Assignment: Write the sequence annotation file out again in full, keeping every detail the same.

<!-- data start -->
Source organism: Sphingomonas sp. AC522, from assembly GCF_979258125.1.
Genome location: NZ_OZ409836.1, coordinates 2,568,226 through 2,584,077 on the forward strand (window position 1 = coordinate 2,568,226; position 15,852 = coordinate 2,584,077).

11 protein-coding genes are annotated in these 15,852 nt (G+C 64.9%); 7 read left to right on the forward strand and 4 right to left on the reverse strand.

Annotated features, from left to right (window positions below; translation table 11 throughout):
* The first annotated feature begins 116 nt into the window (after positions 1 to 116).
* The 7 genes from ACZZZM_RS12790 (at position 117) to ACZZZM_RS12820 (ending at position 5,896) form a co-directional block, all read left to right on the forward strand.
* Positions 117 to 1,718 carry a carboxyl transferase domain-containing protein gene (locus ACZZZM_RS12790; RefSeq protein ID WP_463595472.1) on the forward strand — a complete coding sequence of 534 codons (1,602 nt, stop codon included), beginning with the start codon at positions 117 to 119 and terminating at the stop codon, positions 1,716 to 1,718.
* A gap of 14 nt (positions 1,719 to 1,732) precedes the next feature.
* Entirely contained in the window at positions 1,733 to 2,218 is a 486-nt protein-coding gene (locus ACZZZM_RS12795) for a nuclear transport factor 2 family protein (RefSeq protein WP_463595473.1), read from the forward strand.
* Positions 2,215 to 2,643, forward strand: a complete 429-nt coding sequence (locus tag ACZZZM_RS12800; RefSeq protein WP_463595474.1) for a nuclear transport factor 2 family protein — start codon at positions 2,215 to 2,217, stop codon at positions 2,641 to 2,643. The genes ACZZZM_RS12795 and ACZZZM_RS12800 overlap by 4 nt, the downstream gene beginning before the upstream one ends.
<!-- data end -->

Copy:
Source organism: Sphingomonas sp. AC522, from assembly GCF_979258125.1.
Genome location: NZ_OZ409836.1, coordinates 2,568,226 through 2,584,077 on the forward strand (window position 1 = coordinate 2,568,226; position 15,852 = coordinate 2,584,077).

11 protein-coding genes are annotated in these 15,852 nt (G+C 64.9%); 7 read left to right on the forward strand and 4 right to left on the reverse strand.

Annotated features, from left to right (window positions below; translation table 11 throughout):
* The first annotated feature begins 116 nt into the window (after positions 1 to 116).
* The 7 genes from ACZZZM_RS12790 (at position 117) to ACZZZM_RS12820 (ending at position 5,896) form a co-directional block, all read left to right on the forward strand.
* Positions 117 to 1,718 carry a carboxyl transferase domain-containing protein gene (locus ACZZZM_RS12790; RefSeq protein ID WP_463595472.1) on the forward strand — a complete coding sequence of 534 codons (1,602 nt, stop codon included), beginning with the start codon at positions 117 to 119 and terminating at the stop codon, positions 1,716 to 1,718.
* A gap of 14 nt (positions 1,719 to 1,732) precedes the next feature.
* Entirely contained in the window at positions 1,733 to 2,218 is a 486-nt protein-coding gene (locus ACZZZM_RS12795) for a nuclear transport factor 2 family protein (RefSeq protein WP_463595473.1), read from the forward strand.
* Positions 2,215 to 2,643, forward strand: a complete 429-nt coding sequence (locus tag ACZZZM_RS12800; RefSeq protein WP_463595474.1) for a nuclear transport factor 2 family protein — start codon at positions 2,215 to 2,217, stop codon at positions 2,641 to 2,643. The genes ACZZZM_RS12795 and ACZZZM_RS12800 overlap by 4 nt, the downstream gene beginning before the upstream one ends.